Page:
Now if this trigger is invoked with a single account record or up to 200 account records, only one SOQL query and one update statement is executed.
This best practice is similar to the previous one: make sure any code that runs a query or DML operation does it in a bulk manner and doesn't execute within an iteration or a
for loop. Executing queries or DML operations within an iteration adds risk that the governor limits will be exceeded. This is also true for any helper or utility methods an Apex request executes.
As discussed in the SFDC:ApexGovernorLimits article, governor limits are calculated at runtime. After the request is initiated (Trigger, Visualforce page, etc.), any Apex code executed in that transaction applies and shares the governor limits. So if a trigger uses some Apex methods written in a helper class, it's important that those shared Apex methods are properly designed to handle bulk records. These methods should be written to be invoked with a set of records, especially if the method has a SOQL query or DML operation.
For example, if the Apex method performs a SOQL query, that method should receive a collection (Array, List, Set, etc.) of records so when it performs the query, it can perform the query for all records in the Apex transaction. Otherwise, if the Apex method is called individually for each record being processed, the Apex transaction will inefficiently run queries and possibly exceed the allowed number of queries allowed in that transaction. The same is true for DML statements in Apex methods.
So please make sure any utility or helper methods are efficiently written to handle collections of records. This will avoid unnecessarily executing inefficient queries and DML operations.
It is important to use Apex Collections to efficiently query data and store the data in memory. A combination of using collections and streamlining SOQL queries can substantially help writing efficient Apex code and avoid governor limits.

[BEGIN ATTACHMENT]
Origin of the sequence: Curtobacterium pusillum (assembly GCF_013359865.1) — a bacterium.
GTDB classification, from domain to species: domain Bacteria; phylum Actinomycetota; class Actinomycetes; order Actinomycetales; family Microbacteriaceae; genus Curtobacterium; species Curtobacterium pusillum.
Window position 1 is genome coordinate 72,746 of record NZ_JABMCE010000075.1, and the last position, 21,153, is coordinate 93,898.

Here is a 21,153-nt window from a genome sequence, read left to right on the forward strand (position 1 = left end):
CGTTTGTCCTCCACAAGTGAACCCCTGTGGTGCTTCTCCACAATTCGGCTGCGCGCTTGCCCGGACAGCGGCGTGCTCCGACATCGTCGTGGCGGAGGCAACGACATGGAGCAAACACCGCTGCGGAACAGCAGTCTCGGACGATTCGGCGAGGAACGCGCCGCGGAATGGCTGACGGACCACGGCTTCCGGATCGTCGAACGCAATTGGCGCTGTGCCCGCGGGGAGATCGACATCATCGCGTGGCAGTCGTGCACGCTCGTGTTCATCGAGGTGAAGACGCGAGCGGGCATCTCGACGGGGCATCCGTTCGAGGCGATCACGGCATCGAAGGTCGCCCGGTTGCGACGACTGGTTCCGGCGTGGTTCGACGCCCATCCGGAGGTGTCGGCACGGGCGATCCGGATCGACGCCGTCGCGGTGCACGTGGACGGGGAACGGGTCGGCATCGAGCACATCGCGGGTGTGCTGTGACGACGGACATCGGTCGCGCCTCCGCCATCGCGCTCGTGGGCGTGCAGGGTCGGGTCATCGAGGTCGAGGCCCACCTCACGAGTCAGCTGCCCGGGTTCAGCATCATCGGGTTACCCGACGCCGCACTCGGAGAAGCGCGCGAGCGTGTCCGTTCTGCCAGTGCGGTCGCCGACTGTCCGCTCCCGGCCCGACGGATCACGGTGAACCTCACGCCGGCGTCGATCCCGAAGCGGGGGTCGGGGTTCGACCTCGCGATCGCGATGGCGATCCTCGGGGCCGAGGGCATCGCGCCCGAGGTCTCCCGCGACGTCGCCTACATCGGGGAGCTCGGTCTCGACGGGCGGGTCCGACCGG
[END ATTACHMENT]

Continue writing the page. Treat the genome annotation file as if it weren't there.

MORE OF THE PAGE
Here is a sample that uses collections inefficiently:
The main issue with the previous snippet is the unnecessary querying of the opportunity records in two separate queries. Use the power of the SOQL
where clause to query all data needed in a single query. Another issue here is the use of two inner
for loops that redundantly loop through the list of opportunity records just trying to find the ones related to a specific account. Look at the following revision:
This revised sample only executes one query for all related opportunities and only has one inner
for loop to apply the same logic, but in a much more efficient, governor-friendly manner.
It is important to avoid redundancies and inefficiencies when deploying multiple triggers on the same object. If developed independently, it is possible to have redundant queries that query the same dataset or possibly have redundant
Note that it is very important to detail exactly how governor limits are applied when multiple triggers are deployed on the same object. For starters, you do not have any explicit control over which trigger gets initiated first. Secondly, each trigger that is invoked does not get its own governor limits. Instead, all code that is processed, including the additional triggers, share those available resources.